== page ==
James Velimesis
United States

It seems the real action these days in superspeakers is in the $50,000-$60,000/pr. price range. I think it is within even a wealthy audiophile's reasonable expectations that they should be able to purchase a state-of-the-art-like loudspeaker for that considerable sum. Do we really need to accept compromises in our loudspeakers when we can spend Mercedes money?

I know you are referring to Rockport's new Cygnus ($62,500/pr.) and Magico's new S7 ($58,000/pr.). Suffice to say that both of these speakers would be on my shortlist if I were spending that kind of dough. If my budget permitted, I would most certainly move up to the best speaker I could buy instead of going the sub route. There might be exceptions depending on my room, of course. But generally, I believe in getting the best speaker you can afford to anchor your system and then building around that. . . . Jeff Fritz

To Jeff Fritz,

As a frequent reader, I appreciate your ability to question audio myths and your openness to new approaches in design concepts. I have bought the Devialet Phantoms without any listening before. However, I had a most convincing listening session with a Devialet D-Premier and Magico speakers three years ago. The consistent Devialet reviews and the most consequential decision of Devialet to marry the amp technology with the speaker crossover technology on one hand, and a point-source design on the other hand, look most convincing to me. And the listening results with the Phantoms are overwhelming and confirm my expectations. I am looking forward to reading your review of the Phantoms.

Concerning your remarks about the [GoldenEar Technology] Triton One speakers I think you focus too much on a flat frequency curve. More important is to have a phase-coherent behavior, especially in the crossover region, and to have a strong impulse response. Wadia proved with their DAC design the superiority of a phase-focused approach versus a flat frequency curve approach decades ago. Our ears are most sensitive to phase errors and can tolerate and compensate for frequency errors much better due to the pattern-recognition perception based on the experiences of our brain.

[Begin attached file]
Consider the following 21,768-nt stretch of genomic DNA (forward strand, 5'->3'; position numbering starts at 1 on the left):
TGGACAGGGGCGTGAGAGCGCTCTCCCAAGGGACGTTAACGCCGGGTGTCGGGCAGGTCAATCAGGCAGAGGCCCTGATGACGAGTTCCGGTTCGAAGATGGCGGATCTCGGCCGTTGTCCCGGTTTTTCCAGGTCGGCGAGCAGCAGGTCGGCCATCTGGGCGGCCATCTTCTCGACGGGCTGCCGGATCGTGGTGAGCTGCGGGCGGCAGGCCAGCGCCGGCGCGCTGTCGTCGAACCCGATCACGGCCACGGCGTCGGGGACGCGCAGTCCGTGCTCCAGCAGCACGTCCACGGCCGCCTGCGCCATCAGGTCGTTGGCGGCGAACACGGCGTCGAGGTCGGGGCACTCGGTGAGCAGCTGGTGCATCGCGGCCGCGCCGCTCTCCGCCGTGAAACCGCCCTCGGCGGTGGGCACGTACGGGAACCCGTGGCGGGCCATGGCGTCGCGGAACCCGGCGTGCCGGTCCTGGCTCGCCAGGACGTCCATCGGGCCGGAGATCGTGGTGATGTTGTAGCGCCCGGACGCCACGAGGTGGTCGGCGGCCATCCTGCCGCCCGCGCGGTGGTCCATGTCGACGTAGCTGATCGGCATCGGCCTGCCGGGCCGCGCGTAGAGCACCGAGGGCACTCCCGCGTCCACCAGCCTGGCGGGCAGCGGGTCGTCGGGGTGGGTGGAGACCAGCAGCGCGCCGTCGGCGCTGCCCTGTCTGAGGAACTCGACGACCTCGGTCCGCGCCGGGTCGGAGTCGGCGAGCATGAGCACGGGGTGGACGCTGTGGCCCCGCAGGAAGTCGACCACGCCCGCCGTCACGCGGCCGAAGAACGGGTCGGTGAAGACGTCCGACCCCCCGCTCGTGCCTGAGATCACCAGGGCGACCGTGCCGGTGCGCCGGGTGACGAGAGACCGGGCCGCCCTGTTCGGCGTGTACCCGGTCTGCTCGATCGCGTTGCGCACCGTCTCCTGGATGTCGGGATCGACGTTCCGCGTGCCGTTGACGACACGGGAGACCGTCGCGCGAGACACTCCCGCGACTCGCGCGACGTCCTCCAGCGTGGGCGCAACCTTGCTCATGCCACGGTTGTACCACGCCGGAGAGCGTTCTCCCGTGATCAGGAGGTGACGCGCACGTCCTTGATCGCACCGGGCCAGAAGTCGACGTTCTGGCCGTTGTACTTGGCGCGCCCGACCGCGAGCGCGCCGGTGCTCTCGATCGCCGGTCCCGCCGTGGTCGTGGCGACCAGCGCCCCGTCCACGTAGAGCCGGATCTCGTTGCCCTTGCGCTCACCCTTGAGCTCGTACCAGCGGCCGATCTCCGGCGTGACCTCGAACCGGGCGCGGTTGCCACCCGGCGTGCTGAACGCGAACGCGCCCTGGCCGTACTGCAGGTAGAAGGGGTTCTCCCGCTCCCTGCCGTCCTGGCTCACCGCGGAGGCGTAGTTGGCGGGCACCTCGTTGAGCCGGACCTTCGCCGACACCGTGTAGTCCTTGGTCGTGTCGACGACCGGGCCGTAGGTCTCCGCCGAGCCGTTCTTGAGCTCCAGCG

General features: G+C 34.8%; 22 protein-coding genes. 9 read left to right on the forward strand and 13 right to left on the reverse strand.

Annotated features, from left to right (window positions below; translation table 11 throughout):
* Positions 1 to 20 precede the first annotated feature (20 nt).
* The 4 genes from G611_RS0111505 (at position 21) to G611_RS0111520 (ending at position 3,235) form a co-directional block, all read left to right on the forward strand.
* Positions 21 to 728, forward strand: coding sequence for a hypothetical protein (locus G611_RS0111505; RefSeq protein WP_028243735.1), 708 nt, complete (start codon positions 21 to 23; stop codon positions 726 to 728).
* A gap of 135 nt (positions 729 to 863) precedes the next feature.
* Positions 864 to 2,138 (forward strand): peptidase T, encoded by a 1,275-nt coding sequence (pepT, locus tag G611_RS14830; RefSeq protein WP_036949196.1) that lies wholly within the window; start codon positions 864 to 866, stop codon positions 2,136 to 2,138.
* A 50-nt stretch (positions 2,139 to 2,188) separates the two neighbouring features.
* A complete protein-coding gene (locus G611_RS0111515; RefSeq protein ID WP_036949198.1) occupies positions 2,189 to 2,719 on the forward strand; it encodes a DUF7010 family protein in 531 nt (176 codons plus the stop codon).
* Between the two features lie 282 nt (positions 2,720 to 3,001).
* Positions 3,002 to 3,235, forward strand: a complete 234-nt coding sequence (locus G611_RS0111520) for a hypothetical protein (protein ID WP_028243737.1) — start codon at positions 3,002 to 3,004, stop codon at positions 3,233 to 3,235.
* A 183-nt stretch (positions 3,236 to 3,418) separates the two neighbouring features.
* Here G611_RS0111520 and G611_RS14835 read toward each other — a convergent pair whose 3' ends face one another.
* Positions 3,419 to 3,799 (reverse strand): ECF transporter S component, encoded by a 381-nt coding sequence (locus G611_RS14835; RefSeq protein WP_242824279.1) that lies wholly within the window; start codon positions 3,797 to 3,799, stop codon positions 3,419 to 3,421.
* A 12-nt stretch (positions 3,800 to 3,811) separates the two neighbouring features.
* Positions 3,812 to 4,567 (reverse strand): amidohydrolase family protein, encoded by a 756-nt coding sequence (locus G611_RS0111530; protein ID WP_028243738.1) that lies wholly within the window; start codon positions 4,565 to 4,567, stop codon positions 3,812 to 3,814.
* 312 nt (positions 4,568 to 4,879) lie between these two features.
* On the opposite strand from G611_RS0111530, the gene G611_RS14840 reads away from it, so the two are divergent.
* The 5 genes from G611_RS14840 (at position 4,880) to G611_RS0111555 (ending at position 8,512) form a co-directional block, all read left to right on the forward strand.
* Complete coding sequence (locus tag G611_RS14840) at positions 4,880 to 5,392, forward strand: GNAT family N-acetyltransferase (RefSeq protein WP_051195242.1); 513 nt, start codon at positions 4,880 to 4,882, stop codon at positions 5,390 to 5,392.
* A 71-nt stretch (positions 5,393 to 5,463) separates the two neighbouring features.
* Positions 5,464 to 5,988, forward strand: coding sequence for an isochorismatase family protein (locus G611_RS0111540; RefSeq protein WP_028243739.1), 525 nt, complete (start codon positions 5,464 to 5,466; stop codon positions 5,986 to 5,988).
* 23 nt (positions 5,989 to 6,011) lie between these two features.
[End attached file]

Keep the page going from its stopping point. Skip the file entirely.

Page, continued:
Best regards,
Michael
United States

Congrats on the Phantom purchase! I suspect that you will really be satisfied with them sound-wise, and equally enjoy their form factor in your room. Please do keep in touch and let me know what you think when you get them.

Your point on phase-coherent behavior reminds me of something Andy Payor of Rockport Technologies showed me years ago. He would reverse the phase of the midrange in one of his speakers under measurement and examine the resulting frequency response. The result was a deep null at the crossover region on the order of 40dB. What this meant was that, when the leads to the drivers were corrected -- and flat frequency response at the crossover region resulted -- was that the phase behavior of the loudspeaker at that crossover region was optimally achieved. While a speaker designer could achieve good phase behavior without optimizing frequency response, the best designers ensure that both are addressed. . . . Jeff Fritz

To Jeff Fritz,

I am presently in the market for new speakers and an amp. I have decided to go with a Pass Labs amp, but deciding on a speaker is proving difficult and time consuming. I have read most of the rave reviews of the GoldenEar Technology Triton One speakers, and for some reason the phrase “If it sounds too good to be true, then it is too good to be true” comes to mind. The reviews focus on the bass, and while applauding the mids and highs, give them short shrift. I have doubts about their appearance (yes, I’ve seen them) and whether I would want them in my listening room. Fit and finish are important.

It has been my experience that some highly rated, full-range budget equipment just doesn’t satisfy over the long term. It has also been my experience that manufacturers such as Oppo and Benchmark offer high-value, low-cost equipment. How do you separate the two?

I am seriously considering the Legacy Focus SE (perhaps the next model down) or the Zu Audio Definition Mk.IV speakers, both of which cost (at least) double the Triton One. I am not looking forward to moving these into the house for auditions, but . . .

Sincerely,
Bob Willis
United States